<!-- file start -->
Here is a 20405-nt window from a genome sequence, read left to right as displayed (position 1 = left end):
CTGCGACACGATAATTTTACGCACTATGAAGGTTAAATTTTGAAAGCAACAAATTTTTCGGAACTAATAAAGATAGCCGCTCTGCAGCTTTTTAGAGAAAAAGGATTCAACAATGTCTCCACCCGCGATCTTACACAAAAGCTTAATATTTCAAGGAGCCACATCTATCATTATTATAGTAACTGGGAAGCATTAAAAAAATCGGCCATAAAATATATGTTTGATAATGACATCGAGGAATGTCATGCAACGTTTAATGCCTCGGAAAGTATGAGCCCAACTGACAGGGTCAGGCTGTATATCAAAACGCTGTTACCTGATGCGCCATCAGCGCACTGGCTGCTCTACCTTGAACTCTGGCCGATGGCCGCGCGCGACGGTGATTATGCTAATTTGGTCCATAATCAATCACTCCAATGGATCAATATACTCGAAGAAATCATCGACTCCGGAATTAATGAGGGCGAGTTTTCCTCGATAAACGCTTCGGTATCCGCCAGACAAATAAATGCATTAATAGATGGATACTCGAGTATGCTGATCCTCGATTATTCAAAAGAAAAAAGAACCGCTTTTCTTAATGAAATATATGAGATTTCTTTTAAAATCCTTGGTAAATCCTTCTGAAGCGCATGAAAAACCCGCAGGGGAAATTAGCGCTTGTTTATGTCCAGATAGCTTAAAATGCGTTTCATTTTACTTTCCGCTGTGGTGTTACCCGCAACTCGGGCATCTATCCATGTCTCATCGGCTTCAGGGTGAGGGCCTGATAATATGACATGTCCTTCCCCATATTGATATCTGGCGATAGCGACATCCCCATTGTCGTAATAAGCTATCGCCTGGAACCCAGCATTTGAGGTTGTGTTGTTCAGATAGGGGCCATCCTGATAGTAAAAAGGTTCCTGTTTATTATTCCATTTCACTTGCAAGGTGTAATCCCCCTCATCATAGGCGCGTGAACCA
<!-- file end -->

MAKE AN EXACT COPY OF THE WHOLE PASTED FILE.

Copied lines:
Here is a 20405-nt window from a genome sequence, read left to right as displayed (position 1 = left end):
CTGCGACACGATAATTTTACGCACTATGAAGGTTAAATTTTGAAAGCAACAAATTTTTCGGAACTAATAAAGATAGCCGCTCTGCAGCTTTTTAGAGAAAAAGGATTCAACAATGTCTCCACCCGCGATCTTACACAAAAGCTTAATATTTCAAGGAGCCACATCTATCATTATTATAGTAACTGGGAAGCATTAAAAAAATCGGCCATAAAATATATGTTTGATAATGACATCGAGGAATGTCATGCAACGTTTAATGCCTCGGAAAGTATGAGCCCAACTGACAGGGTCAGGCTGTATATCAAAACGCTGTTACCTGATGCGCCATCAGCGCACTGGCTGCTCTACCTTGAACTCTGGCCGATGGCCGCGCGCGACGGTGATTATGCTAATTTGGTCCATAATCAATCACTCCAATGGATCAATATACTCGAAGAAATCATCGACTCCGGAATTAATGAGGGCGAGTTTTCCTCGATAAACGCTTCGGTATCCGCCAGACAAATAAATGCATTAATAGATGGATACTCGAGTATGCTGATCCTCGATTATTCAAAAGAAAAAAGAACCGCTTTTCTTAATGAAATATATGAGATTTCTTTTAAAATCCTTGGTAAATCCTTCTGAAGCGCATGAAAAACCCGCAGGGGAAATTAGCGCTTGTTTATGTCCAGATAGCTTAAAATGCGTTTCATTTTACTTTCCGCTGTGGTGTTACCCGCAACTCGGGCATCTATCCATGTCTCATCGGCTTCAGGGTGAGGGCCTGATAATATGACATGTCCTTCCCCATATTGATATCTGGCGATAGCGACATCCCCATTGTCGTAATAAGCTATCGCCTGGAACCCAGCATTTGAGGTTGTGTTGTTCAGATAGGGGCCATCCTGATAGTAAAAAGGTTCCTGTTTATTATTCCATTTCACTTGCAAGGTGTAATCCCCCTCATCATAGGCGCGTGAACCA